Louis Duchesne

Louis Duchesne
Born Louis Marie Olivier Duchesne
September 13, 1843
Died April 21, 1922
Nationality France
Occupation French priest, philologist, teacher and a critical historian of Christianity and Roman Catholic liturgy and institutions

Louis Marie Olivier Duchesne (French: [dyʃɛn]; 13 September 1843 – 21 April 1922) was a French priest, philologist, teacher and a critical historian of Christianity and Roman Catholic liturgy and institutions.


Descended from a family of Breton sailors, he was born on 13 September 1843 in Saint-Servan, Place Roulais, now part of Saint-Malo on the Breton coast, and was orphaned in 1849, after the death of his father Jacques Duchesne. Louis' brother, Jean-Baptiste Duchesne, settled in Oregon City, Oregon in 1849.

Louis Duchesne, standing at right, l'Ecole Française de Rome, around 1873-1876.

Louis Duchesne was ordained to the priesthood in 1867. He taught for many years in Saint-Brieuc, then went to study in Paris. From 1873 to 1876, he was a student at the École française in Rome. He was an amateur archaeologist and organized expeditions from Rome to Mount Athos, to Syria, and Asia Minor,[1] from which he gained an interest in the early history of the Roman Catholic Church.

In 1877, he obtained the chair of ecclesiastical history of the Catholic Institute, but left the theological faculty in 1883. He then taught at the Ecole Pratique des Hautes, where he influenced Alfred Firmin Loisy, a founder of the movement of Modernism, which was formally condemned under Pope Pius X.[2] In 1895, he was appointed director of the École française.[1]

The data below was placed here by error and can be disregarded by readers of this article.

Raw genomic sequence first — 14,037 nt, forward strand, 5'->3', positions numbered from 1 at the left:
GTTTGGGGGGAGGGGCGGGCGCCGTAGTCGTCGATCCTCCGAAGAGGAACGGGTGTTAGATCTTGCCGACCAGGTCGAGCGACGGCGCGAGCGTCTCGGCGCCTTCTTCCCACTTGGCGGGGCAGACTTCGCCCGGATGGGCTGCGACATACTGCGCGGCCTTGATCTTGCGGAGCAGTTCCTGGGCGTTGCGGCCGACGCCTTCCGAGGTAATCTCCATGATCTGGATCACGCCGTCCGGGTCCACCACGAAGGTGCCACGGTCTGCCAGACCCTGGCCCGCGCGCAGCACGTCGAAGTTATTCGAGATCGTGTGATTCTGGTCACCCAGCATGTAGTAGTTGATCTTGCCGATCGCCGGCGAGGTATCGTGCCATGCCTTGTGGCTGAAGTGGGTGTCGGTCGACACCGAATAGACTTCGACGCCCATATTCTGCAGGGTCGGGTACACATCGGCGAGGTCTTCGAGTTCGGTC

In 1887, he published the results of his thesis, followed by the first complete critical edition of the Liber Pontificalis. At a difficult time for critical historians applying modern methods to Church history, drawing together archaeology and topography to supplement literature and setting ecclesiastical events with contexts of social history, Abbé Duchesne was in constant correspondence with like-minded historians among the Bollandists, with their long history of critical editions of hagiographies.

He also wrote Les Sources du martyrologe hyéronimien, Origines du culte chrétien (translated as Christian Worship: Its Origin and Evolution and often reprinted), Fastes épiscopaux de l'ancienne Gaule, and Les Premiers temps de l'État pontifical. These works were universally praised, and he was appointed a commander of the Legion of Honor. However, his Histoire ancienne de l'Église, 1906‑11 (translated as Early History of the Christian Church) was considered too modernist by the Church during the "Modernist crisis" and was placed on the Index of Forbidden Books in 1912.[1]

In 1888, he became a member of the Académie des inscriptions et belles-lettres, and in 1910, he was elected to the Académie française. Abbe Duchesne was made an apostolic prothonotary in 1900. He died in 1922, in Rome, and is buried in the cemetery of Saint-Servan.




Wikisource has original works written by or about:
Louis Duchesne
This article is issued from Wikipedia - version of the 11/13/2016. The text is available under the Creative Commons Attribution/Share Alike but additional terms may apply for the media files.